At a glance
By Jessica Mudditt
With disruption a frequent feature of today’s business climate, the concepts of agility and innovation have emerged as a solution for survival. Yet despite the hype around these buzzwords, many organisations struggle when it comes to implementation.
“Organisations acknowledge that the future is inherently complex,” says Steven McCrone, a management consultant at Cornwall Strategic in New Zealand.
“However, many are locked into a way of working that constrains them from responding to a constantly changing environment.”
McCrone will use his address at CPA Congress in New Zealand to outline some surprisingly simple methods that managers can use to support innovation and agility in their teams.
Create a sense of space and empathy
Organisations that value efficiency above all else may become rigid and are less likely to be agile and innovative.
“If you’ve got a calendar that makes it impossible for someone to get a meeting with you, or if you haven’t got space to just think or do something where you create serendipitous good fortune, then you’re going to be myopic,” McCrone says.
In addition to making yourself available to your staff and stakeholders, it’s important for individual team members to build in time to decompress.
“Everyone needs time to not be task-focused. Otherwise you can’t consider different ways of working, or form relationships with people who aren’t directly working with you,” he adds.
Knowing a wider section of colleagues and stakeholders creates empathy, and ultimately leads to better ways of dealing with complex scenarios.
“There are very few decisions that affect just us. So we need to get really good at understanding the effect it has on those around us. Wherever possible, bring in your stakeholders and co-create the solution. Don’t develop something and impose it on others,” McCrone says.
Abandon a permission-seeking work culture
Concentrating too much decision-making power in the hands of too few individuals leads to a slower, more risk-adverse mode of doing business. This is at odds with being agile and innovative and it also tends to stifle motivation.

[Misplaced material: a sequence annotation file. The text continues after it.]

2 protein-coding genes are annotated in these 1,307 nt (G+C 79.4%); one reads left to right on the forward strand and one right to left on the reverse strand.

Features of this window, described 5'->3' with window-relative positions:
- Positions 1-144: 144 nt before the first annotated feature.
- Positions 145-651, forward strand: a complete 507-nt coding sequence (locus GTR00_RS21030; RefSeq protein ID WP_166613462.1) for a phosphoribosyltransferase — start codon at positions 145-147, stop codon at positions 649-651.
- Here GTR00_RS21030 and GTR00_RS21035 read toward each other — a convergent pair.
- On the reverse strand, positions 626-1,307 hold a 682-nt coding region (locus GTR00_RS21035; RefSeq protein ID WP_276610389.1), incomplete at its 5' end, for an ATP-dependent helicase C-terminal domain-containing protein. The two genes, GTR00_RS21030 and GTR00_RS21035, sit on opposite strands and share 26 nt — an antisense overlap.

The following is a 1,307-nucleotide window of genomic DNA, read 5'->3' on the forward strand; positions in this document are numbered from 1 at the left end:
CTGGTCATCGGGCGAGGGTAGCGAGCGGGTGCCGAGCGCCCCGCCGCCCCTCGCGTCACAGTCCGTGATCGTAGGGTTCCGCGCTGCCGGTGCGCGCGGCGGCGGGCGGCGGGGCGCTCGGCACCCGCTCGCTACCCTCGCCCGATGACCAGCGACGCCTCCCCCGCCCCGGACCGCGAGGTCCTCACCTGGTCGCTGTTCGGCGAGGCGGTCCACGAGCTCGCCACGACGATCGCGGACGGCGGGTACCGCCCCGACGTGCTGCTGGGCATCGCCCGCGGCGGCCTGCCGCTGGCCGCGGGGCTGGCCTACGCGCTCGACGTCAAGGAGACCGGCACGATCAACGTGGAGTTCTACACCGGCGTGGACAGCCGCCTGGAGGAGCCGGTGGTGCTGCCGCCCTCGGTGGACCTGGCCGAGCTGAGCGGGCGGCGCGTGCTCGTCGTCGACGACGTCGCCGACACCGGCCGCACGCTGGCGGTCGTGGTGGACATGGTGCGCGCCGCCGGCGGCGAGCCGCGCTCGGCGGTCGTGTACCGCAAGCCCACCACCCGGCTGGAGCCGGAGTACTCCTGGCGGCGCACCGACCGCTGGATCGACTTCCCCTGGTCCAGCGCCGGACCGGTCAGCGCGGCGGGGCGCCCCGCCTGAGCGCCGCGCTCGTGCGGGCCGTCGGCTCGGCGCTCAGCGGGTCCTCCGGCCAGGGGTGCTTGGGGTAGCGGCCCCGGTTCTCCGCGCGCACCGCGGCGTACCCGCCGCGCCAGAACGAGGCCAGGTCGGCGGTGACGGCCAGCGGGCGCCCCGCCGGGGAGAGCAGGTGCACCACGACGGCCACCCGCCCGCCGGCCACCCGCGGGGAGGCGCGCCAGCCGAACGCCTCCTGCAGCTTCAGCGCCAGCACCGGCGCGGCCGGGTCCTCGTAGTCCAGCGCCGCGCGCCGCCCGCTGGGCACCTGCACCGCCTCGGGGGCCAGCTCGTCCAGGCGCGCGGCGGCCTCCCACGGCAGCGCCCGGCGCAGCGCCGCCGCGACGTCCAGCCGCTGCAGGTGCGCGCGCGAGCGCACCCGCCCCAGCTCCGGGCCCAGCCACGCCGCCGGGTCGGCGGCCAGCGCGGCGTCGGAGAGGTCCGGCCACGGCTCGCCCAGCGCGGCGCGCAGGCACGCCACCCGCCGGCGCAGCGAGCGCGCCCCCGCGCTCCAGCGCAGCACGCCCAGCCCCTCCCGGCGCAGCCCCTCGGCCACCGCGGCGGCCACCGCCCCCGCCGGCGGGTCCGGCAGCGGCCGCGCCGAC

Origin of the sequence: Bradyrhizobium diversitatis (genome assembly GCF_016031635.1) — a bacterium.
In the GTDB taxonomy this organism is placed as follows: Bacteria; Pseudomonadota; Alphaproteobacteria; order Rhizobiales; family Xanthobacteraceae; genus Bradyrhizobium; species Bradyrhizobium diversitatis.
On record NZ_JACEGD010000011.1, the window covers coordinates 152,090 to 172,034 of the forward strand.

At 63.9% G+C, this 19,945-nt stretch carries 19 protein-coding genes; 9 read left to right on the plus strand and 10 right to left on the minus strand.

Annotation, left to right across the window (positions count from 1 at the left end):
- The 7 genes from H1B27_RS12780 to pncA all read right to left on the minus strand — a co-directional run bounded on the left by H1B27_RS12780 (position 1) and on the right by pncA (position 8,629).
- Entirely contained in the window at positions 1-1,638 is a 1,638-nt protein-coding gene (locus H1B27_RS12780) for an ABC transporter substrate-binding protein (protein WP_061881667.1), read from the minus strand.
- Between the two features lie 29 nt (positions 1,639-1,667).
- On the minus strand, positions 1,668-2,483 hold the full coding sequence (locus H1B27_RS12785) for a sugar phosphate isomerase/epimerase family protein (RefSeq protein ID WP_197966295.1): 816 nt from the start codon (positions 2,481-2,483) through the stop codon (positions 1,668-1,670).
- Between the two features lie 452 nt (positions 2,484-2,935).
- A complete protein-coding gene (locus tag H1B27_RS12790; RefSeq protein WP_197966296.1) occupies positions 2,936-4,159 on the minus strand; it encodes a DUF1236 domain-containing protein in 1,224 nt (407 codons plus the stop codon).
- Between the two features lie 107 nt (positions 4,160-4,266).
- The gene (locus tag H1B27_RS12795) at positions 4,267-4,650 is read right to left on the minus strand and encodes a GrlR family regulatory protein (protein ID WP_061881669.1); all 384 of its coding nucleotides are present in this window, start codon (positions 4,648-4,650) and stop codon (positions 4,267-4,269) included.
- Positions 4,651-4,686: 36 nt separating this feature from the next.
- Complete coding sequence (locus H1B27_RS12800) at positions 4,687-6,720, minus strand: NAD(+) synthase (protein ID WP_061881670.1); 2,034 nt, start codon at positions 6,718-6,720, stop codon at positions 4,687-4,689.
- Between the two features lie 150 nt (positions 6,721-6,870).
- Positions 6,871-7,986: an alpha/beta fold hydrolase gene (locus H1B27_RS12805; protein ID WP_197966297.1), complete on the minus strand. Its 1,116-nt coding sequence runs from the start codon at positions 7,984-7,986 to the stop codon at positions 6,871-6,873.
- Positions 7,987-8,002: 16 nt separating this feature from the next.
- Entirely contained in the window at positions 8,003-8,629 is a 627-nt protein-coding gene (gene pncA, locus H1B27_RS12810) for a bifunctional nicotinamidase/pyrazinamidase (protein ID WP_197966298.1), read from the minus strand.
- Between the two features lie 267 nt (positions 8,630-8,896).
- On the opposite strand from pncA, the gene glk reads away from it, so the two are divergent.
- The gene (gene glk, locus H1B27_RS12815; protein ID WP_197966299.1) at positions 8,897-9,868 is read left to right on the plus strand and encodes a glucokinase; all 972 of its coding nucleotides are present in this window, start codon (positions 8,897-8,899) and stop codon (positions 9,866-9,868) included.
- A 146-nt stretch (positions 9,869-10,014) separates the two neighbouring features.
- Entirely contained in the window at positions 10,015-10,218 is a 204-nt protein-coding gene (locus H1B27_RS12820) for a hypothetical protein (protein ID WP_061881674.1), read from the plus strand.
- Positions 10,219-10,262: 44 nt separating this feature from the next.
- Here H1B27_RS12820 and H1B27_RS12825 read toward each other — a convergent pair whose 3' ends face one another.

“People need to be able to make real decisions, meaning resource-commitment decisions that are within their span of control,” explains McCrone.
“Otherwise there’s a lack of trust and people don’t feel valued. Constantly having to seek permission means that someone else is effectively thinking for you.”
He adds that a reliance on old methods of top-heavy decision-making processes prevents organisations from being able to explore and exploit new opportunities.
A better alternative is what McCrone calls distributed leadership, where power is dispersed.
Isn’t it risky to let people make decisions and spend money?
No, says McCrone. If it feels that way, “you’ve either got the wrong people in place or there are trust issues in the organisation”.
Of course, there do need to be some constraints.
“I’m not talking about giving people unconstrained budgets. That would of course lead to chaos, with everyone funding their pet projects.
“But so long as people are moving in the right direction and at the right tempo, they should be free to make decisions that affect their span of control,” McCrone says.
Mistakes are OK (within reason)
With individuals empowered to make decisions and try new ideas, mistakes will be inevitable. This should be encouraged as part of what McCrone calls “safe-to-fail experimentation”.
“I’m not talking about making catastrophic errors. It’s about taking small actions to learn how we impact the strategic environment. If we get a positive impact, we can amplify it by repeating it, or adding more resources to it. If we get a negative impact, we learn. Either way, we are interacting with the environment in order to better understand it.”
In fact, McCrone believes that making mistakes is a cornerstone of innovation, but that few organisations have the appetite for it.
“Everybody wants to be innovative, but nobody wants to take a risk.”
He says that organisations tend to cherry-pick their most significant innovations to celebrate and ignore the thousands of small steps along the way. However, without those small steps, it’s near impossible that the innovative result would exist.
“What you’re doing with safe-to-fail experimentation is constantly trying new things,” says McCrone.
“Innovation is a consequence of it: you’ll look back and say, ‘Hey, that was innovative.’”
Mistakes and even complete failures must be acknowledged rather than concealed for a culture of innovation and agility to thrive.
“Often, mistakes are made and no one talks about it. No one benefits from that. You see this a lot in health and safety. People get hurt the same way because we are too embarrassed to talk about our accidents.”
McCrone says that people should be rewarded for the process of risk-taking, as opposed to only when there is a successful result.
Or as the champion American tennis player Arthur Ashe once said, “The doing is often more important than the outcome”.